The Ugly Truth Behind Pretty Pictures

5 ways to help your kids resist the Photoshop effect
Sierra Filucci Executive Editor, Parenting Content | Mom of two Categories: Celebrity Influence on Kids, Marketing to Kids, Media and Body Image
Executive Editor, Parenting Content | Mom of two

Walk past a supermarket checkout stand and you can’t help but see models and celebs in bikinis and slinky outfits plastered across magazine covers. Tween favorites like Katy Perry and Beyonce appear all over the Internet in glamorous outfits with incredible hair and makeup. And ads on billboards, buses and subways display long-legged models selling everything from liquor to lipstick.

Kids are bombarded with images of men and women -- famous or not -- who look incredibly perfect. Too perfect, in fact. And that’s thanks to photo editing, which, as many of us parents know, can eliminate a model’s pimples, make a celeb’s cellulite disappear, and make legs longer, waists slimmer, and erase wrinkles.

Pull Back the Curtain

But kids aren’t always so savvy. Kids who see unrealistic bodies or faces or clothing -- especially on folks they admire -- can feel inadequate as a result. In fact, several studies have shown that reading women’s fashion magazines or looking at images of models has a negative effect on women’s and girls’ self-esteem.

That’s why it’s important to teach kids about the reality behind the images that surround them. Empowering kids to see behind the photo spreads and the advertisements can help combat the negative effects of these images.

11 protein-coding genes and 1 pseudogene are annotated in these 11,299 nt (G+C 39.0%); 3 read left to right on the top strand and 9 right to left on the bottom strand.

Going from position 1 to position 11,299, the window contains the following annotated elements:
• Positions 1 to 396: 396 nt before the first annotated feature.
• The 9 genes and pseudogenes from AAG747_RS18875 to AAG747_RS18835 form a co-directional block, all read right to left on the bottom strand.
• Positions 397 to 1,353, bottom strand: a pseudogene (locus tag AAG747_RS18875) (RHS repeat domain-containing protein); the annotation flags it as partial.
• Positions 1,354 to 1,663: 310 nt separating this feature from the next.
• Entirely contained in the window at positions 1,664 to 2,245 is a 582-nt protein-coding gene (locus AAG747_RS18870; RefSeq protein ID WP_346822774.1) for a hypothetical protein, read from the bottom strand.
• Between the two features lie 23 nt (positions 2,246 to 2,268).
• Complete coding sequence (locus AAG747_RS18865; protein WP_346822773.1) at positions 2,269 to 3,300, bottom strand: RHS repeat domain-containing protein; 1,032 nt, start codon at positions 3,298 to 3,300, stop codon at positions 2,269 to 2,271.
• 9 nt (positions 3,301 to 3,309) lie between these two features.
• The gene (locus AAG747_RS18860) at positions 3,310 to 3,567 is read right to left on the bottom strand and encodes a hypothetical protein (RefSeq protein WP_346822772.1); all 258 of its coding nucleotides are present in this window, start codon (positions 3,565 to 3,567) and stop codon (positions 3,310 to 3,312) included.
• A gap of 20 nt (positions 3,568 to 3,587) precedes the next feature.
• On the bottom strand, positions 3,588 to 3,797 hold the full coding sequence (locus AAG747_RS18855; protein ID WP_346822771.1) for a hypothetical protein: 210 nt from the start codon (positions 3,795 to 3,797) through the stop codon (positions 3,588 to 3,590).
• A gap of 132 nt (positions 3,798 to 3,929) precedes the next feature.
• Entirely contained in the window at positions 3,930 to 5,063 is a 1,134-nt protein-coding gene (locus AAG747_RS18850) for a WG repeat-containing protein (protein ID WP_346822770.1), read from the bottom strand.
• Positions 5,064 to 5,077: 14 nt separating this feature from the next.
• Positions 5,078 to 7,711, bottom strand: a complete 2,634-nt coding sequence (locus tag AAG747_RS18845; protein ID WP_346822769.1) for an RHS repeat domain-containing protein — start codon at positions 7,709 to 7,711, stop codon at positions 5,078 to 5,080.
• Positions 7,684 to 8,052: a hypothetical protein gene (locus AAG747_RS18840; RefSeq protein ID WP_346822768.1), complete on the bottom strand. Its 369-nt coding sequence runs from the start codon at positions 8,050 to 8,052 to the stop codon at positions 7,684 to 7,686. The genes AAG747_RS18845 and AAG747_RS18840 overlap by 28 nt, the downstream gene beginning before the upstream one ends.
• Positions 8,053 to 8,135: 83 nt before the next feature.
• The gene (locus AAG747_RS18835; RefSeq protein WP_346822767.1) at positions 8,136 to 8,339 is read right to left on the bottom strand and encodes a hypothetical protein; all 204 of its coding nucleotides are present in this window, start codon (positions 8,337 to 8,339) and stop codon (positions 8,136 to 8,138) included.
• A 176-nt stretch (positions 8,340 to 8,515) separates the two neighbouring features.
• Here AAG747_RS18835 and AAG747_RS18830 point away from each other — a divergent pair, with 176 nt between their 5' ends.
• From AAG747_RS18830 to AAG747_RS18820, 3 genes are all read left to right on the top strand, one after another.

Add Your Voice

The good news is, some kids -- and even some celebrities -- are talking back to the beauty and advertising industries and taking action to encourage more realistic images. Young people have asked magazines that cater to kids and teens, like Seventeen, to do more photo spreads that don’t use Photoshop. Some clothing companies, like ModCloth, have agreed to not alter the images of models they use in their ads.

Celebrities (including Taylor Swift, Lorde) have stepped up to show a more realistic image of themselves in photo shoots and online, and in doing so help pull back the curtain on the amount of retouching that goes on in Hollywood and beyond.

Not sure how to approach this subject with your kid? Here are some ideas:

  • Do a reality check. Make sure kids know that almost every photo in magazines and advertisements has been altered. Show examples of models and celebrities where the before and after examples are starkly different. (My Pop Studio is a great site to help kids understand what goes on behind the scenes at a magazine, etc.)
  • Play “spot the Photoshop.” See who can spot the retouching on any ads or photos you come across. (Search online for “Photoshop fail” and you’ll come across some amazing examples of how poorly the tool can be used.)
  • Connect the dots. Discuss the difference between fantasy images and products being marketed. Talk about how photos are used to sell magazines, specific products, celebrities’ brands, and more.
  • Ask questions. Get kids to think about how images affect viewers (both boys and girls) and how images can distort our ideas about what’s healthy or beautiful. What would your kids say to a friend who felt bad after looking at an unrealistic image? How could you encourage them to celebrate their inner qualities? What kinds of things besides looking at magazines or celebrity blogs can you do to make you feel good?
  • Look for backup. Help kids locate resources to take action. Find out how to sign or start petitions. Encourage kids to speak up about these images in their classrooms, through their social networks, and among friends. (Check out our list of sites that encourage social action.)